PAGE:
• Canada sending bomb disposal experts to Iraq to train security forces

    Canada News CBC News
    A handful of Canadian army combat engineers will soon be in Iraq to train local security forces in the finer points of detecting and defusing roadside bombs, the Liberal government announced Thursday. An advance team has already been sent to observe the kind of instruction being given under a NATO program that was announced at the Warsaw Summit in the summer of 2016, but only established in earlier this year. Source
  • Quebec suspect charged with murder in Amber Alert case out of coma: lawyer

    Canada News CTV News
    MONTREAL - A man who fled authorities last week with his six-year-old boy and who was later charged in the slaying of the child's mother is close to being released from hospital, his lawyer said Thursday. Source
  • Trump's Strange test: Alabama Senate runoff puts president in tricky spot

    World News CTV News
    MONTGOMERY, Ala. -- It's Trump versus Trumpland. U.S. President Donald Trump's political muscles are getting a workout in a Republican runoff election in Alabama that has an awkward dynamic: He's campaigning for the establishment-backed incumbent over an upstart beloved by many of his own most ardent supporters, including his former chief strategist Steve Bannon. Source
  • May to urge new partnership, transition period for Brexit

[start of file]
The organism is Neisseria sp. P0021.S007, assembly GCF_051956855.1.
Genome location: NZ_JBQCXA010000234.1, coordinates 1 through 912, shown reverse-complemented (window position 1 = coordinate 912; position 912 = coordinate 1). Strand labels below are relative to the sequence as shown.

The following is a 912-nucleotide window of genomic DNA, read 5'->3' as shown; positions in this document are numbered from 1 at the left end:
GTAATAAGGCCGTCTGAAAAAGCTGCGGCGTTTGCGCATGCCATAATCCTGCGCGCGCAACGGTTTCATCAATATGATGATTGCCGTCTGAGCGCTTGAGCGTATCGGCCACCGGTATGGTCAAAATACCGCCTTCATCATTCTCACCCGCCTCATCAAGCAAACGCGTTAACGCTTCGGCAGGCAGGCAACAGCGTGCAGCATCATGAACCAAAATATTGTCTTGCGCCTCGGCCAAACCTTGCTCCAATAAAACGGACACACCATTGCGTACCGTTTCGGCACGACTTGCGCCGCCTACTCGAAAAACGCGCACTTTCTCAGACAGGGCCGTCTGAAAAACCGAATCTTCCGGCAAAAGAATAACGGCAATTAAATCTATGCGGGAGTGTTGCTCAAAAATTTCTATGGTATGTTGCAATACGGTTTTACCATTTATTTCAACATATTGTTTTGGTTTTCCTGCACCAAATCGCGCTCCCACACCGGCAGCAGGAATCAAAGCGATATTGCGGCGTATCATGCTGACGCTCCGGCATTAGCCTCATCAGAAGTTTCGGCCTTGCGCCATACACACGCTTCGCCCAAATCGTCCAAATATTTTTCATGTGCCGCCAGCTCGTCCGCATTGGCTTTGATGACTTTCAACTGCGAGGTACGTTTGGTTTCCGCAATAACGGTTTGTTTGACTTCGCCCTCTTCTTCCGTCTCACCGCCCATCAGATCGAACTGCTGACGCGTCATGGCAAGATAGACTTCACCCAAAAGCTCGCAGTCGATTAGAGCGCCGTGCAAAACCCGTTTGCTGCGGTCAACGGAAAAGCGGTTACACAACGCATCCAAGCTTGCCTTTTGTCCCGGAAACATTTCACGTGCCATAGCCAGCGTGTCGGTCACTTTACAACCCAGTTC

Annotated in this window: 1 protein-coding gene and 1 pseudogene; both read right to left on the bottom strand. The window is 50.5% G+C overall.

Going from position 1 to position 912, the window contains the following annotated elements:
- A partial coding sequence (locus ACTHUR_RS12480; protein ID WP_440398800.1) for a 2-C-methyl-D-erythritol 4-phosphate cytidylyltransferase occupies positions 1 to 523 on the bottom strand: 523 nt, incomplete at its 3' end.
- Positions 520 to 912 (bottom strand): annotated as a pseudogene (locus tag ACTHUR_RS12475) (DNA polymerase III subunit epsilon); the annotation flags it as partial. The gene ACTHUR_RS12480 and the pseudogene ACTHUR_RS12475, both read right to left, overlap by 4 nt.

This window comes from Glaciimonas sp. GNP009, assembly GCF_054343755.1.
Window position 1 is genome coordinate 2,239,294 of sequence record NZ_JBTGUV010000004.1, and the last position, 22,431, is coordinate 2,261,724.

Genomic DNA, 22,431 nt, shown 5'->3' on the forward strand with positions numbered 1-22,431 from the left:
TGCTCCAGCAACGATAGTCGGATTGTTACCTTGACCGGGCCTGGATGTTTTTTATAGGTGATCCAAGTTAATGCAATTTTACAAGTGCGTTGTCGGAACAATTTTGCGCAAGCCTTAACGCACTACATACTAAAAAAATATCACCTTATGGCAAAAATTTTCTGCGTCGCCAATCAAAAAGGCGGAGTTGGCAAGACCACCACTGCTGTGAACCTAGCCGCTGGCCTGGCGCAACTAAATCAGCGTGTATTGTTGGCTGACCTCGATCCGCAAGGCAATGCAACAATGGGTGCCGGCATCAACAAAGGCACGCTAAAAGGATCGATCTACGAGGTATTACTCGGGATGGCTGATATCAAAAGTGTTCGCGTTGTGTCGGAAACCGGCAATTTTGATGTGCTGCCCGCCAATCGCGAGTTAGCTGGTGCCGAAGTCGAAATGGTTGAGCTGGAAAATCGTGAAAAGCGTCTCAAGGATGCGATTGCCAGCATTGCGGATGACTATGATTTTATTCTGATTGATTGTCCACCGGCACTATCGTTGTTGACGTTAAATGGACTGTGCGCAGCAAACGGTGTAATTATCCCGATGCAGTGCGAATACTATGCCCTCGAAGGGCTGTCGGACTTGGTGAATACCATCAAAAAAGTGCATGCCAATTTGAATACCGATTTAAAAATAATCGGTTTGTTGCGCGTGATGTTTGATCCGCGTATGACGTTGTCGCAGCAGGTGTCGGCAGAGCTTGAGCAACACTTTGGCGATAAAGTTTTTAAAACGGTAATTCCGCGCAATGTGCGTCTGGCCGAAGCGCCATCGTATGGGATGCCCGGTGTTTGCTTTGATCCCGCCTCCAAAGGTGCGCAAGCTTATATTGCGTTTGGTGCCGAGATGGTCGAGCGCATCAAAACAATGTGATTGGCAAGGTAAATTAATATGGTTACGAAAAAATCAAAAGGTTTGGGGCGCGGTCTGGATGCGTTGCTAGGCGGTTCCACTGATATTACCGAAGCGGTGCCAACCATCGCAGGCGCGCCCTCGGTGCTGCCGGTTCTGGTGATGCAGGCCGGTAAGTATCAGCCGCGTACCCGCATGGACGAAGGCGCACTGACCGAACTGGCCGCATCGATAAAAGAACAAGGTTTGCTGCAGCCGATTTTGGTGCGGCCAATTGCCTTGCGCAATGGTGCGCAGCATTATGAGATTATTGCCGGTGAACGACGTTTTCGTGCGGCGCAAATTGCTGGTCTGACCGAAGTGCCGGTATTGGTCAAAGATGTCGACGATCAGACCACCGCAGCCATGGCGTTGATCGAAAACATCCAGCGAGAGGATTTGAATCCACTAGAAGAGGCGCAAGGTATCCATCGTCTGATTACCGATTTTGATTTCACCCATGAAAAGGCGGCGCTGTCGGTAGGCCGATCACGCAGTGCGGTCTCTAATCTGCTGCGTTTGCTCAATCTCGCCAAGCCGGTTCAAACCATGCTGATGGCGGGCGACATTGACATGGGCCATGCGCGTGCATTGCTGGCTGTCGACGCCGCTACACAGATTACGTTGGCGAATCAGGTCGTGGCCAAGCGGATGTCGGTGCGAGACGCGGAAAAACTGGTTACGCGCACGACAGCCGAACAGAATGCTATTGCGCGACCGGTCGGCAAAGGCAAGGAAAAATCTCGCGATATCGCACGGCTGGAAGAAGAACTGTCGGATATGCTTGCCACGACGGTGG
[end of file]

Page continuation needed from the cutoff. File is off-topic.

World News CTV News
    LONDON -- Prime Minister Theresa May will try to kick-start faltering Brexit negotiations on Friday by proposing a new economic and security partnership between Britain and the European Union, plus a transition period after the U.K. Source
  • Quebec Crown says evidence insufficient for charges in 1991 death of Val-d'Or Cree woman

    Canada News CBC News
    Quebec's Director of Criminal and Penal Prosecutions (DPCP) says it does not have enough evidence to pursue criminal charges in the 1991 death of a 24-year-old Cree woman in Val-d'Or, Quebec. The decision follows new inquiries conducted by Sûreté du Québec investigators earlier this year in and around the city situated 600 kilometres northwest of Montreal. Source
  • Tamara Lovett says she has abandoned the 'natural' remedy belief system that killed her son

    Canada News Toronto Sun
    Tamara Lovett said Thursday she no longer adheres to the belief system which led her to treat her dying son with oil of oregano and dandelion tea. A teary Lovett told her Court of Queen's Bench sentencing hearing she now knows what she was doing in treating her son, Ryan, was wrong. Source